Once just a senior project, Restoration Packaging is now a nationally and internationally utilized business. Founded by Alex Henige, Restoration Packaging is a one-for-one sustainable packaging company that produces compostable and recyclable cups, to-go containers, utensils and more for the foodservice industry.
“Essentially, with each product served we plant a plant at a local restoration site,” Henige explained about the company’s one-for-one sustainability aspect. “We partner with local restoration groups in all the territories that our products are served… to design the most effective restoration programs.”
Through a process called hydroseeding, Restoration Packaging, corporately known as Reduce. Reuse. Grow. Inc., mass-plants seeds to make a strong impact in areas of need. The company also works to increase consumer awareness of local restoration efforts so that they can give back through their everyday purchases.
The company’s successes haven’t happened overnight, though, as Henige went through both the HotHouse Accelerator and Incubator programs, with three years in between his departure from those Cal Poly Center for Innovation and Entrepreneurship (CIE) programs and now.
“The accelerator program was a solid foundation for us, really taking the senior project concept and then transforming that into an actual business model,” said Henige. “And then in the incubator program, we were able to take what we learned from the accelerator and… really implement it.”
While building Restoration Packaging in the HotHouse, Henige was able to use CIE resources and networking to get his products into around 45 shop locations, with local Paso Robles company Spearhead Coffee being his first customer.
In the three years since leaving the incubator program, the number of shops and restaurants using Restoration Packaging products has now risen to over 800 nationwide. The company is even reaching internationally, now partnering with 7-Eleven Canada to advance its sustainable packaging efforts.
As the company’s reach is expanding, so is its product line. Restoration Packaging currently supplies around 40 different products with hopes of expanding closer to 100 in the following couple of years.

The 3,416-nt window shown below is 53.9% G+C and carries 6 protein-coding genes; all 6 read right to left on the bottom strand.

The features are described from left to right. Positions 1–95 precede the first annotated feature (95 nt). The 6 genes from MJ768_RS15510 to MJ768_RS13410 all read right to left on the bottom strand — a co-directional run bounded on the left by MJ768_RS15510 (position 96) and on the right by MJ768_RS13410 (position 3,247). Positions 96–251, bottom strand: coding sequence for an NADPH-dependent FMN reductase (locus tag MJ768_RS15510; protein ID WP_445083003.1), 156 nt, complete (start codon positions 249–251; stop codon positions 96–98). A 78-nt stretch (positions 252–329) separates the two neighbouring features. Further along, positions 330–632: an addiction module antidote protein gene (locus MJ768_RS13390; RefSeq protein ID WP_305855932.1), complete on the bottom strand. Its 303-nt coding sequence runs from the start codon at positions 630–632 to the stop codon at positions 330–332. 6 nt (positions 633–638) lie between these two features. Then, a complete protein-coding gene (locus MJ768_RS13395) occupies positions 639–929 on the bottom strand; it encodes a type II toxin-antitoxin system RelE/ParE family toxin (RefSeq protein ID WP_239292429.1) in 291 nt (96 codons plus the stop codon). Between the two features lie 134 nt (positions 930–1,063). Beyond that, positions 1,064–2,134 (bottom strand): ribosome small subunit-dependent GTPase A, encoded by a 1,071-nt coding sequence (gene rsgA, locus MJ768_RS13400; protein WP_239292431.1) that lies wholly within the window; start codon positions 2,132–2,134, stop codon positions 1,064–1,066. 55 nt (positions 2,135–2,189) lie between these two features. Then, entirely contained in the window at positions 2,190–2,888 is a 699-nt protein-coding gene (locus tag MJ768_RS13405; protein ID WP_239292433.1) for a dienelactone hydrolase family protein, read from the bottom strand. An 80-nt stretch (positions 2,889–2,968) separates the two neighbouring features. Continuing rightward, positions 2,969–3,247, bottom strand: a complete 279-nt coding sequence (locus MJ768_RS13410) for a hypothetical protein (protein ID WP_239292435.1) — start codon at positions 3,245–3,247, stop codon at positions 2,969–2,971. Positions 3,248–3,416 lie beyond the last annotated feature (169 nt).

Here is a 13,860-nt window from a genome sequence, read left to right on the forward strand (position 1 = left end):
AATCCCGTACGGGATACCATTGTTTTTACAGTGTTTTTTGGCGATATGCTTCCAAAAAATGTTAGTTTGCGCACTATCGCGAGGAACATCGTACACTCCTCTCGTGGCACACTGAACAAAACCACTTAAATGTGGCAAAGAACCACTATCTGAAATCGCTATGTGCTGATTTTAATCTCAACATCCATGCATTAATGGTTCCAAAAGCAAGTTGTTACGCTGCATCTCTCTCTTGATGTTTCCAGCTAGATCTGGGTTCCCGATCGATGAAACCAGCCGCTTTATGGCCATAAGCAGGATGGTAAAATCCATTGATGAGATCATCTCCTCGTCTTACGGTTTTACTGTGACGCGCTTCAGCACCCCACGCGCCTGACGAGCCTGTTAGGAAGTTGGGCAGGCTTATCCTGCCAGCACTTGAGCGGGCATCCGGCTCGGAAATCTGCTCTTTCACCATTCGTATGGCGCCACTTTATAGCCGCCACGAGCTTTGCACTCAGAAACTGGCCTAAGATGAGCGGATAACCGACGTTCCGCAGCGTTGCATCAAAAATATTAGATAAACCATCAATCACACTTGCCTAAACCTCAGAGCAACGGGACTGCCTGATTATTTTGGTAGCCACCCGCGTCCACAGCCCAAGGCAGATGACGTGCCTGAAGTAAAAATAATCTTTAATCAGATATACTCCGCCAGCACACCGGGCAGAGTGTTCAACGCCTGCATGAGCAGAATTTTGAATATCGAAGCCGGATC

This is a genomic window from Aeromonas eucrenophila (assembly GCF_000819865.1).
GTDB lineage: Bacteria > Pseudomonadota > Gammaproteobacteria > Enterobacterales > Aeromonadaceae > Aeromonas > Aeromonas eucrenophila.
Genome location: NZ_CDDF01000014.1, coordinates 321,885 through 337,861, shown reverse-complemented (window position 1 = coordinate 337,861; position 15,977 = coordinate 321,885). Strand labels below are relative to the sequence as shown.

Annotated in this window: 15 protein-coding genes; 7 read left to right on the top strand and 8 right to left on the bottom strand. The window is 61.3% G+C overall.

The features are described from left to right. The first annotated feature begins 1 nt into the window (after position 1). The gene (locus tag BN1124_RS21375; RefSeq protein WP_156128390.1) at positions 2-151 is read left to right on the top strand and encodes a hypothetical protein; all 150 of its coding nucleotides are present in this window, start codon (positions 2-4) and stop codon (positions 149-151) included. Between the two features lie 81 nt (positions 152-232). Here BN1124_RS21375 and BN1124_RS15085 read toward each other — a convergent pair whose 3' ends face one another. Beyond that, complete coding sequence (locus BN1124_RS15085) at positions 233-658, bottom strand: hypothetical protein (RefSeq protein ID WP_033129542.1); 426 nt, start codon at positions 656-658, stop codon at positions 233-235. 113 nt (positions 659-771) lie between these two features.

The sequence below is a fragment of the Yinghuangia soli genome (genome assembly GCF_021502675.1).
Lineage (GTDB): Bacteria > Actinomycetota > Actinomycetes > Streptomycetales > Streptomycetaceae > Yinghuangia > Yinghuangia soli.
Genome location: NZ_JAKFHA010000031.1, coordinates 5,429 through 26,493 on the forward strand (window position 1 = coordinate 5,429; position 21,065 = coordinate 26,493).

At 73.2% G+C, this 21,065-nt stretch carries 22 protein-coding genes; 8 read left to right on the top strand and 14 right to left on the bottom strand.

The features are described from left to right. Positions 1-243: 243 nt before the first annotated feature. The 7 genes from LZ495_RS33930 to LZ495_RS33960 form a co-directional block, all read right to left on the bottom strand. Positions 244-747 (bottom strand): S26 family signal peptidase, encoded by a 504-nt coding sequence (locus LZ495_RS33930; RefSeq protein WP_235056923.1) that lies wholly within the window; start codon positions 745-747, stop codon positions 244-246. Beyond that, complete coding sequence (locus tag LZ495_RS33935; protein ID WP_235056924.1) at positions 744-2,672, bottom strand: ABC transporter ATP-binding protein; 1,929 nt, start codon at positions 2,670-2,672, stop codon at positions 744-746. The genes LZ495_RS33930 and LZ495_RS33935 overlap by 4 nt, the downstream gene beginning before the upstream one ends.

Even with all of the expansions, though, Henige says that the CIE is still a key player in his company’s success, as well as a continual inspiration to him.
“Many of our mentors that we still talk to on a week-to-week basis are very involved with the CIE,” he explained. “I think it’s pretty neat, being still connected with the CIE [and] seeing new companies come in and ultimately flourish into legitimate businesses a couple of years out.”
Flourishing years after starting in the CIE is exactly what Restoration Packaging has done, all while staying locally rooted.
“The San Luis Obispo community, I think, is perfect to launch a company, especially one like ours that’s in the environmental space,” Henige boasted of the Central Coast city. “If you have a good idea and you’re solving a problem that is applicable not only in our community but could be implemented throughout the world, people are going to want to help out.”
For that reason, Henige decided to keep his business based here in San Luis Obispo, staying close to the community that helped Restoration Packaging grow into what it is now.
If you’re looking to start a business in the supportive San Luis Obispo community, take a look at our HotHouse Incubator program at https://cie.calpoly.edu/launch/hothouse-incubator/.
To see more on Restoration Packaging and where you can find its products, head to https://www.restorationpackaging.com/.